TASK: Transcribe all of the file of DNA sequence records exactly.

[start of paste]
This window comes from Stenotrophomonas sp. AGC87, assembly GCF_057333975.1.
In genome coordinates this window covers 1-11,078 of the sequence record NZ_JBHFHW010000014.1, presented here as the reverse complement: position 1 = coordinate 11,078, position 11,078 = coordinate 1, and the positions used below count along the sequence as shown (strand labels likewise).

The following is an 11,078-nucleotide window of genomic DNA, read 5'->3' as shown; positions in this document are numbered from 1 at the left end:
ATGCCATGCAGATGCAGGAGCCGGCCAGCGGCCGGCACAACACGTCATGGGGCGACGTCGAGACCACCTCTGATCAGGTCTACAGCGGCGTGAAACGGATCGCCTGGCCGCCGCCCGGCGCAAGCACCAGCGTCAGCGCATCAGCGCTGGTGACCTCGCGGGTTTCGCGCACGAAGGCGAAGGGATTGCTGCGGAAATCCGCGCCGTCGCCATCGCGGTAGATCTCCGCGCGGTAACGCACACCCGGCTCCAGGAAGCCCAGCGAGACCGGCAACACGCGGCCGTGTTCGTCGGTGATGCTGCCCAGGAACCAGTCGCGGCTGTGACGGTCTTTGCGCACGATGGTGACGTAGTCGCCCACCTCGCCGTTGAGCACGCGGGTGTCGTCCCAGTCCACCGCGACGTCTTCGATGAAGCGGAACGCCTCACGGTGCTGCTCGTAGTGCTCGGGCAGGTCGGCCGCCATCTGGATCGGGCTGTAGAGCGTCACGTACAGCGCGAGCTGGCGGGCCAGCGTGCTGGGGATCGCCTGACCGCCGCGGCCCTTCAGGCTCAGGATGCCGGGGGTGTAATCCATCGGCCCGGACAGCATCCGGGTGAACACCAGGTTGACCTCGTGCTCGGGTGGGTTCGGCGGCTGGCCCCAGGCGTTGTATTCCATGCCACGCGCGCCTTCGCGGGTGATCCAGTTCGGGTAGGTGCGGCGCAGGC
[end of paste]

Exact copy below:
This window comes from Stenotrophomonas sp. AGC87, assembly GCF_057333975.1.
In genome coordinates this window covers 1-11,078 of the sequence record NZ_JBHFHW010000014.1, presented here as the reverse complement: position 1 = coordinate 11,078, position 11,078 = coordinate 1, and the positions used below count along the sequence as shown (strand labels likewise).

The following is an 11,078-nucleotide window of genomic DNA, read 5'->3' as shown; positions in this document are numbered from 1 at the left end:
ATGCCATGCAGATGCAGGAGCCGGCCAGCGGCCGGCACAACACGTCATGGGGCGACGTCGAGACCACCTCTGATCAGGTCTACAGCGGCGTGAAACGGATCGCCTGGCCGCCGCCCGGCGCAAGCACCAGCGTCAGCGCATCAGCGCTGGTGACCTCGCGGGTTTCGCGCACGAAGGCGAAGGGATTGCTGCGGAAATCCGCGCCGTCGCCATCGCGGTAGATCTCCGCGCGGTAACGCACACCCGGCTCCAGGAAGCCCAGCGAGACCGGCAACACGCGGCCGTGTTCGTCGGTGATGCTGCCCAGGAACCAGTCGCGGCTGTGACGGTCTTTGCGCACGATGGTGACGTAGTCGCCCACCTCGCCGTTGAGCACGCGGGTGTCGTCCCAGTCCACCGCGACGTCTTCGATGAAGCGGAACGCCTCACGGTGCTGCTCGTAGTGCTCGGGCAGGTCGGCCGCCATCTGGATCGGGCTGTAGAGCGTCACGTACAGCGCGAGCTGGCGGGCCAGCGTGCTGGGGATCGCCTGACCGCCGCGGCCCTTCAGGCTCAGGATGCCGGGGGTGTAATCCATCGGCCCGGACAGCATCCGGGTGAACACCAGGTTGACCTCGTGCTCGGGTGGGTTCGGCGGCTGGCCCCAGGCGTTGTATTCCATGCCACGCGCGCCTTCGCGGGTGATCCAGTTCGGGTAGGTGCGGCGCAGGC